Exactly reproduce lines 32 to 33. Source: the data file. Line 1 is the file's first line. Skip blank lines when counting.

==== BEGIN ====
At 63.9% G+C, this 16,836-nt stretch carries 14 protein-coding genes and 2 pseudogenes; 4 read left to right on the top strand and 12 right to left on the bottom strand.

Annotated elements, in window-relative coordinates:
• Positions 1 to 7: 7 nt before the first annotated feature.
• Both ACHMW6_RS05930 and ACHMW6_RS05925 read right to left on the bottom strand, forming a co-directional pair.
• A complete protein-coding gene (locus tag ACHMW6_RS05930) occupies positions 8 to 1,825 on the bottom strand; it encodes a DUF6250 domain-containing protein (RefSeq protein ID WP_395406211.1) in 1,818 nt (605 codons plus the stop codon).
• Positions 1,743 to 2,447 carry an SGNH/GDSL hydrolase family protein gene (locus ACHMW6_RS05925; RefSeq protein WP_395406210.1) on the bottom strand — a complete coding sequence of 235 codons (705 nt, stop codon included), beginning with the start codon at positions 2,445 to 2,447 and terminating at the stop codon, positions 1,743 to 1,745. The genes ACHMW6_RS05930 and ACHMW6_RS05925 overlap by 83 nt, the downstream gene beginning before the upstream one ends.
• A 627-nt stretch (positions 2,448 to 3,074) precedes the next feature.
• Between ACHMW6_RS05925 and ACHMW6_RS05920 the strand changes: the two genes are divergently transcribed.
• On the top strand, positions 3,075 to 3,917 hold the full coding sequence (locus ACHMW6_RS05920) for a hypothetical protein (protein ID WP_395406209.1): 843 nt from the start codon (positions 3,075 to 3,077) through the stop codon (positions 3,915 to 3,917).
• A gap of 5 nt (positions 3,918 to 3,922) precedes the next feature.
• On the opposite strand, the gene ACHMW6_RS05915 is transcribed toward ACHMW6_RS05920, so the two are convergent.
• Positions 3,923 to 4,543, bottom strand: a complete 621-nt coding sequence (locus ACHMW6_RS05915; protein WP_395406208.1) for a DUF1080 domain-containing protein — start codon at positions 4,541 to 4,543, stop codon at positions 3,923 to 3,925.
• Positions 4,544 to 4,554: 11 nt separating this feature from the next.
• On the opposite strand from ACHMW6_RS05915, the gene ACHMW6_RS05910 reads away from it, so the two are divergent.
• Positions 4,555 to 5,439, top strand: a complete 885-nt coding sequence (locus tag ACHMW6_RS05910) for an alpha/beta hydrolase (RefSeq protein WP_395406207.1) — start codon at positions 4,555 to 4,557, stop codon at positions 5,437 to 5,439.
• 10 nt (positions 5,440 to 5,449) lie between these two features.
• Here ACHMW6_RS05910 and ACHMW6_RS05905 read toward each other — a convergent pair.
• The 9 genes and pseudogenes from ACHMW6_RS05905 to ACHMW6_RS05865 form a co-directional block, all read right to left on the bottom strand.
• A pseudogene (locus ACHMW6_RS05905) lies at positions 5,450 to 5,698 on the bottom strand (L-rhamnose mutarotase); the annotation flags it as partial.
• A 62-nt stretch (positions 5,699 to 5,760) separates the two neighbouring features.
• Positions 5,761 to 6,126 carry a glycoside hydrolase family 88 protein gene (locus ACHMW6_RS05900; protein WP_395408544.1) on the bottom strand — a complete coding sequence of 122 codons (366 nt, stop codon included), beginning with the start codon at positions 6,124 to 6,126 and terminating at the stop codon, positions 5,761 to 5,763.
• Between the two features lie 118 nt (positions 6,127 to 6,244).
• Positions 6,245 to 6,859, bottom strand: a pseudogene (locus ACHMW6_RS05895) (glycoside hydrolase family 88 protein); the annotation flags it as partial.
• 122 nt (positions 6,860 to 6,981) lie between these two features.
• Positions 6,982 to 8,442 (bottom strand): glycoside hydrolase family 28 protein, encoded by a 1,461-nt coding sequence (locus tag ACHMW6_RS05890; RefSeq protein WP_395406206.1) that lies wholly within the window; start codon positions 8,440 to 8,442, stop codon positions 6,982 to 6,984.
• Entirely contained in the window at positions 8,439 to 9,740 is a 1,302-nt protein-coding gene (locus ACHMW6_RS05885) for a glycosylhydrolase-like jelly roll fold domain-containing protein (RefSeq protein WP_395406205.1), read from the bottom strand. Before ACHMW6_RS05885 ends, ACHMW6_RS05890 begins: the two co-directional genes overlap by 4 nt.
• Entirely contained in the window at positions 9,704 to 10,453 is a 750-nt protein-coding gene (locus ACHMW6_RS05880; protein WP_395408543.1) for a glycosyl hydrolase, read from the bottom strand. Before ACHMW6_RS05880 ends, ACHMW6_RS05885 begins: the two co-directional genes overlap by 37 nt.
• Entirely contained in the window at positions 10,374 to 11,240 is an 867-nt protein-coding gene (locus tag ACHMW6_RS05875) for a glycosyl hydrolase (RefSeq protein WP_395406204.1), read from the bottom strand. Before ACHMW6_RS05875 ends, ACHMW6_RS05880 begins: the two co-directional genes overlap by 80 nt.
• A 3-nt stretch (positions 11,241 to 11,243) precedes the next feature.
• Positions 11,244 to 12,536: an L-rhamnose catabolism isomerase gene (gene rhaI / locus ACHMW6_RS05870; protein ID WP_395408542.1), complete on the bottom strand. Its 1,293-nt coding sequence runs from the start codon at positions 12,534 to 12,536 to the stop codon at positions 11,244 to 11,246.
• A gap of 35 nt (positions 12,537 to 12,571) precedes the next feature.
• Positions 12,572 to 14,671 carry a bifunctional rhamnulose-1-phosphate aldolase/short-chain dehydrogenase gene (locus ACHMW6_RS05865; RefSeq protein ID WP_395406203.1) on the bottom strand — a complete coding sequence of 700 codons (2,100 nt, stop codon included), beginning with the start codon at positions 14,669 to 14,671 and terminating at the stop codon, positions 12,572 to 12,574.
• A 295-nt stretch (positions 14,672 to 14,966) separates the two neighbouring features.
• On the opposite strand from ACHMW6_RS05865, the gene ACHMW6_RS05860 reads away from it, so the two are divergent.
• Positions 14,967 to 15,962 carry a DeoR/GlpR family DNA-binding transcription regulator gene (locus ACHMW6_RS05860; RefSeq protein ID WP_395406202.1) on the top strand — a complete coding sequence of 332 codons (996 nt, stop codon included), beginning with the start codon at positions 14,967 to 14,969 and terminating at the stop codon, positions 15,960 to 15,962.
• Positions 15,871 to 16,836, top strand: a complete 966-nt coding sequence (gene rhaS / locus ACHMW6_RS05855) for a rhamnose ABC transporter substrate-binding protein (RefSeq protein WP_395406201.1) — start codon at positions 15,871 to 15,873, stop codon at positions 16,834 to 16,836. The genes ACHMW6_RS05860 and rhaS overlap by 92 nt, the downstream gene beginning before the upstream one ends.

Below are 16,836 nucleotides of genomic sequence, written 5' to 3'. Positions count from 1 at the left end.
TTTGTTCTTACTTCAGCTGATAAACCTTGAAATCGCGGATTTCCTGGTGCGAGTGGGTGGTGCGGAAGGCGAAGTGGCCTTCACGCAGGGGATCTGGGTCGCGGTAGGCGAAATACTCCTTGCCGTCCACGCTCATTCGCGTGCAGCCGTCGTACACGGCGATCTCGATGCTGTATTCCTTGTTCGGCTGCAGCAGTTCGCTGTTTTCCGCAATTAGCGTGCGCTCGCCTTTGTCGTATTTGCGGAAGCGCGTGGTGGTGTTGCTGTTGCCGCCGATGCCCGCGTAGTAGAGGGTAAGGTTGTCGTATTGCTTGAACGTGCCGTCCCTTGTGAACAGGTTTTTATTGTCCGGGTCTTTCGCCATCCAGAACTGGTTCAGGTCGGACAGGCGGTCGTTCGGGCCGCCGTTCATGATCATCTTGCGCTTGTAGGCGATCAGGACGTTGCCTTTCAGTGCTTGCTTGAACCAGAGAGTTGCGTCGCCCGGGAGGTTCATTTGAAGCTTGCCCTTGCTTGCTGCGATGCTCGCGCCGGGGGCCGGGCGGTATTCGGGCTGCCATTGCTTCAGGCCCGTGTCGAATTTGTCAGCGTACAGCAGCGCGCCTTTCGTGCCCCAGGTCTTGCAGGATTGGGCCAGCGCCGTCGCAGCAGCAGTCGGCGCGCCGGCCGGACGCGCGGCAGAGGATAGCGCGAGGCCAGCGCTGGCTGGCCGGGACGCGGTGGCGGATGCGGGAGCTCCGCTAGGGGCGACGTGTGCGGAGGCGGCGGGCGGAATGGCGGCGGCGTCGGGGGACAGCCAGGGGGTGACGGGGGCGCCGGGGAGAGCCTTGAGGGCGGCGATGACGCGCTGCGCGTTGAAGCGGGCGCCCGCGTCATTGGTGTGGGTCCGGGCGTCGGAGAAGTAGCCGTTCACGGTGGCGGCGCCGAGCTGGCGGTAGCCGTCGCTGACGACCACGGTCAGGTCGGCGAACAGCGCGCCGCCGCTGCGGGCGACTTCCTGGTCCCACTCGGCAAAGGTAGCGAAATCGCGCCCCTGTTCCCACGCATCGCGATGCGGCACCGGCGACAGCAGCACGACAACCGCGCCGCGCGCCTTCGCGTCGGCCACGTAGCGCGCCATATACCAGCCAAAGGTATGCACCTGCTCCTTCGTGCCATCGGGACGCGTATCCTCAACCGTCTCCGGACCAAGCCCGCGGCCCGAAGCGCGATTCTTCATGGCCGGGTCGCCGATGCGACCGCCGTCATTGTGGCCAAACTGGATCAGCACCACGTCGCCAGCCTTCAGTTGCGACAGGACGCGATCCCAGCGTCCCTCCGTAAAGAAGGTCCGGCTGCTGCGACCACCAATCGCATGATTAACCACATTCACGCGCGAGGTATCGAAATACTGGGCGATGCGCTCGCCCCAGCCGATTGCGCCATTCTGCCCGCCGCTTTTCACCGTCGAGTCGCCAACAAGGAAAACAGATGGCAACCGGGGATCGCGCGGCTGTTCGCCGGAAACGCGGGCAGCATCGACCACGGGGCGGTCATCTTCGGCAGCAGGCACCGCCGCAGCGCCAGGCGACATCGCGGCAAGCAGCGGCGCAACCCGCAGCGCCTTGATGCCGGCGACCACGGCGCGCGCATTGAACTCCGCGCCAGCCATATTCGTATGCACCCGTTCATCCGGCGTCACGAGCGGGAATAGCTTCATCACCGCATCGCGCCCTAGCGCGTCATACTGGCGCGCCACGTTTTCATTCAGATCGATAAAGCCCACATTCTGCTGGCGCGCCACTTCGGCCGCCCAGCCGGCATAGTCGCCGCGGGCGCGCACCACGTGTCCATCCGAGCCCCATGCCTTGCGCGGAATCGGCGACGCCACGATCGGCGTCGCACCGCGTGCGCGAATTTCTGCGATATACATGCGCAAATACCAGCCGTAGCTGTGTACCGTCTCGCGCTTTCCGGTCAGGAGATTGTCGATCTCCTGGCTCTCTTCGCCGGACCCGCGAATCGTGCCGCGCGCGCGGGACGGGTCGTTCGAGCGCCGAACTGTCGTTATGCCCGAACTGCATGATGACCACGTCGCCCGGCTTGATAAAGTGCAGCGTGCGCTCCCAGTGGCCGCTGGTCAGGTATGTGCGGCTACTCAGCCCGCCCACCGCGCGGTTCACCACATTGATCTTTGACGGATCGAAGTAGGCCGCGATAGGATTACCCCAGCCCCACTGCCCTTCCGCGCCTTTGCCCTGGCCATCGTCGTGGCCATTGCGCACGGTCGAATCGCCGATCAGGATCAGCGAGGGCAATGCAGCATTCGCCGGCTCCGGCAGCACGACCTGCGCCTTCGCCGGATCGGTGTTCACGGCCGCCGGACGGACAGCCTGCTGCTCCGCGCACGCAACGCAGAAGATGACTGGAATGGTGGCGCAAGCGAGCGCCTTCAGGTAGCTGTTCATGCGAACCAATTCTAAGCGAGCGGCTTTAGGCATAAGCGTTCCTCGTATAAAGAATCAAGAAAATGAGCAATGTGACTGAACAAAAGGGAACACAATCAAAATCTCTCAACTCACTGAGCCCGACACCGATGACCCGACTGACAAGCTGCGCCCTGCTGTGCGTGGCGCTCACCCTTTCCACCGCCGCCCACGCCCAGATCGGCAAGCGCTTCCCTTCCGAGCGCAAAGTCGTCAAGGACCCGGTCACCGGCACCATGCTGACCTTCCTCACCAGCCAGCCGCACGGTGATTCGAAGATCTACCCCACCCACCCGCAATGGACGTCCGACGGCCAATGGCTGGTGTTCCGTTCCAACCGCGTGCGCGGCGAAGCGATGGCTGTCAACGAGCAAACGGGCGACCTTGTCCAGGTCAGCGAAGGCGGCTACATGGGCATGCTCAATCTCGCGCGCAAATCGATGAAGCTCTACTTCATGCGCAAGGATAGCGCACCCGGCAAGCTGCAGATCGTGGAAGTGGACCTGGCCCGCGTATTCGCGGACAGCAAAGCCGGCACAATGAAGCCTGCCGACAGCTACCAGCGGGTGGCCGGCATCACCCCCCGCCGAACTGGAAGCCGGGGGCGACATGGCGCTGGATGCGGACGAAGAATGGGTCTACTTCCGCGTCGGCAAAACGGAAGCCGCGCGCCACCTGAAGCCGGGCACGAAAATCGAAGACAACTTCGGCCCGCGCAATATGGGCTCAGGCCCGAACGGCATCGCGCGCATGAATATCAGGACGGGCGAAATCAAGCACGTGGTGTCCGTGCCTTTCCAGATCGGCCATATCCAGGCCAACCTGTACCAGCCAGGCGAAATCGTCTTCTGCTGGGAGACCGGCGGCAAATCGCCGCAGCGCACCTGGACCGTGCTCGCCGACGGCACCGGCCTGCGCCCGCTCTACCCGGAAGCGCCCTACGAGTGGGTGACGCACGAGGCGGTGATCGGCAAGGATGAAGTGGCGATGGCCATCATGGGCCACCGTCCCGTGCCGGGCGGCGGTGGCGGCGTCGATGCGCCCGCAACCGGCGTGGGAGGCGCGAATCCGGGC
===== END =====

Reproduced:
• Positions 12,572 to 14,671 carry a bifunctional rhamnulose-1-phosphate aldolase/short-chain dehydrogenase gene (locus ACHMW6_RS05865; RefSeq protein ID WP_395406203.1) on the bottom strand — a complete coding sequence of 700 codons (2,100 nt, stop codon included), beginning with the start codon at positions 14,669 to 14,671 and terminating at the stop codon, positions 12,572 to 12,574.
• A 295-nt stretch (positions 14,672 to 14,966) separates the two neighbouring features.